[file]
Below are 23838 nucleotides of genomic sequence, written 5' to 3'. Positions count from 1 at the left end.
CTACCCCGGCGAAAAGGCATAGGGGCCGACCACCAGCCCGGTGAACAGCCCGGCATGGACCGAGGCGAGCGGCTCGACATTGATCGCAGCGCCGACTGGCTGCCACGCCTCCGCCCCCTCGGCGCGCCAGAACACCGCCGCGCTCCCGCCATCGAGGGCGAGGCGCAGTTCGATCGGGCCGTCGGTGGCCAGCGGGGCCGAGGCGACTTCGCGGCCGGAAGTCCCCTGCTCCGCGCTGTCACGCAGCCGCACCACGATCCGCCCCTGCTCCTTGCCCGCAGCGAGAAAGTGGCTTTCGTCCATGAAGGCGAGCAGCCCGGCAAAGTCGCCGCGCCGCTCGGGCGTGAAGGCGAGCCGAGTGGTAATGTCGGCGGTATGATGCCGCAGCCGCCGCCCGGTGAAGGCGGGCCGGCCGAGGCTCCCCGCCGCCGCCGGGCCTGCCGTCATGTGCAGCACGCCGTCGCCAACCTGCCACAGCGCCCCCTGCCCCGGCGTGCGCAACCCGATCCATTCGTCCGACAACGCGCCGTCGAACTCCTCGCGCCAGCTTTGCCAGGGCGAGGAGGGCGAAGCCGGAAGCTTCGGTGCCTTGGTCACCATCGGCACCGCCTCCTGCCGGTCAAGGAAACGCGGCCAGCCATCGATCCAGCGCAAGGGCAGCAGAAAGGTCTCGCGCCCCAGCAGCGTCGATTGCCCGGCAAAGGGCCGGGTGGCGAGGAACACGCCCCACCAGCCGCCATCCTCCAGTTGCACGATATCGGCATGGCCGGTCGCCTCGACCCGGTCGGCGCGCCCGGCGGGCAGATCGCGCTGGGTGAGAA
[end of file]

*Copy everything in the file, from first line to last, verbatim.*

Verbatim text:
Below are 23838 nucleotides of genomic sequence, written 5' to 3'. Positions count from 1 at the left end.
CTACCCCGGCGAAAAGGCATAGGGGCCGACCACCAGCCCGGTGAACAGCCCGGCATGGACCGAGGCGAGCGGCTCGACATTGATCGCAGCGCCGACTGGCTGCCACGCCTCCGCCCCCTCGGCGCGCCAGAACACCGCCGCGCTCCCGCCATCGAGGGCGAGGCGCAGTTCGATCGGGCCGTCGGTGGCCAGCGGGGCCGAGGCGACTTCGCGGCCGGAAGTCCCCTGCTCCGCGCTGTCACGCAGCCGCACCACGATCCGCCCCTGCTCCTTGCCCGCAGCGAGAAAGTGGCTTTCGTCCATGAAGGCGAGCAGCCCGGCAAAGTCGCCGCGCCGCTCGGGCGTGAAGGCGAGCCGAGTGGTAATGTCGGCGGTATGATGCCGCAGCCGCCGCCCGGTGAAGGCGGGCCGGCCGAGGCTCCCCGCCGCCGCCGGGCCTGCCGTCATGTGCAGCACGCCGTCGCCAACCTGCCACAGCGCCCCCTGCCCCGGCGTGCGCAACCCGATCCATTCGTCCGACAACGCGCCGTCGAACTCCTCGCGCCAGCTTTGCCAGGGCGAGGAGGGCGAAGCCGGAAGCTTCGGTGCCTTGGTCACCATCGGCACCGCCTCCTGCCGGTCAAGGAAACGCGGCCAGCCATCGATCCAGCGCAAGGGCAGCAGAAAGGTCTCGCGCCCCAGCAGCGTCGATTGCCCGGCAAAGGGCCGGGTGGCGAGGAACACGCCCCACCAGCCGCCATCCTCCAGTTGCACGATATCGGCATGGCCGGTCGCCTCGACCCGGTCGGCGCGCCCGGCGGGCAGATCGCGCTGGGTGAGAA